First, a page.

I hadn’t realised that. To me, the weather in my story was simply that, weather at the opposite extreme of what we have now, a hot stinking summer. 

There you have it.  When writers talk about the rules of writing they can develop any number of rules to justify what to do and what not to do. 

I say, ‘do it anyhow’ and see how it works.  If it sounds lumpy and clunky and does not invite your reader in, then think again.  Maybe some of these rules – better named guidelines – might help. Bearing in mind, what works for you might not work for the other.  

Still your ‘feel’ for things is probably a good place to start.





Sunday, July 12, 2015

No breasts allowed


I spent the early hours of this morning dreaming about nipples.  I was at a psychotherapy conference and the topic was on infant observation, the business of taking time out, an hour a week for at least a year to observe the earliest days of a baby’s life, most likely in the company of its mother and/or father. 

The talk had been boring, safe and non-controversial. I wanted to liven it up with stories.  I wanted anecdotes or some illustrations of the sorts of things that can happen to lift the topic away from theoretical abstraction. 

I rehearsed a comment in my head that went along these lines:  my daughter had painted a picture, on a huge canvas of a gigantic nipple, a red orb and in its centre a tiny white spot. 

I knew as soon as I mentioned the word nipple, people would start to vibrate with the embarrassment of it all.  As if I were using a swear word.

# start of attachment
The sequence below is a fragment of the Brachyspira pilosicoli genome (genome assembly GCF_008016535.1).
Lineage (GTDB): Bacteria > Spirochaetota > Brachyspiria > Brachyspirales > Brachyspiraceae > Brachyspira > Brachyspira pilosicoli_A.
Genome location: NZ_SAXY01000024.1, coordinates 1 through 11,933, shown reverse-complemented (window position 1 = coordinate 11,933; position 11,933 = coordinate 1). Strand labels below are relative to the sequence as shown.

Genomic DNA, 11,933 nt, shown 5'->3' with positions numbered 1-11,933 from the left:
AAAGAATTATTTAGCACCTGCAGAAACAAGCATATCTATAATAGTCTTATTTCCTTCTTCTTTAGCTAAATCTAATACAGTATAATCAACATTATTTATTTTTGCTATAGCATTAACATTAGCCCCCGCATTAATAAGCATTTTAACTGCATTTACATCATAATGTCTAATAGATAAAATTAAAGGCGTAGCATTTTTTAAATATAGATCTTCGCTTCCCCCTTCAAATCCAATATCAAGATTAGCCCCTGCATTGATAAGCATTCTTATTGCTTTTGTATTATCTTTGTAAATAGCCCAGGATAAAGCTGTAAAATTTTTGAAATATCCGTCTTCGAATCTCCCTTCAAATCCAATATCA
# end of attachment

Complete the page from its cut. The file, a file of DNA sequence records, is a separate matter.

Nipples in the context of babies are all about nourishment and survival and there is huge pleasure in that as well as frustration and anxiety and all the things that go along with disappointing feeds. 

Nipples are also eroticised for the benefits of sexual desire. 

Why this dream?

I saw an image as I flashed through Facebook yesterday of a muscular man with a so-called six pack who had cut out the nipples from images of celebrities, one of whom was BeyoncĂ©, the other I can’t remember - one in black and white, the other in colour - and he had pasted these nipples over his own. 

His picture reminded me of the way strippers look when they paste those little suction caps and tassels over their own nipples when at work.  The sort you see in movies. 

It looked ridiculous and all of this to make the point that Facebook’s policy on covering up female nipples is hypocritical when it’s okay to put the male nipple on display. 

I have wondered about this often alongside the furore that erupts from time to time when breastfeeding mothers are escorted from the premises for feeding their babies in public. 

No breasts allowed. 

And yet breasts are visible everywhere, in whole or in part, small or large, floppy or firm. 

Why do female breasts evoke such a passionate response.

I reckon it has to do with those unspoken unrecognised infantile desires in all of us for a feed, for a mother and for all that those breasts represent, but I may be wrong here.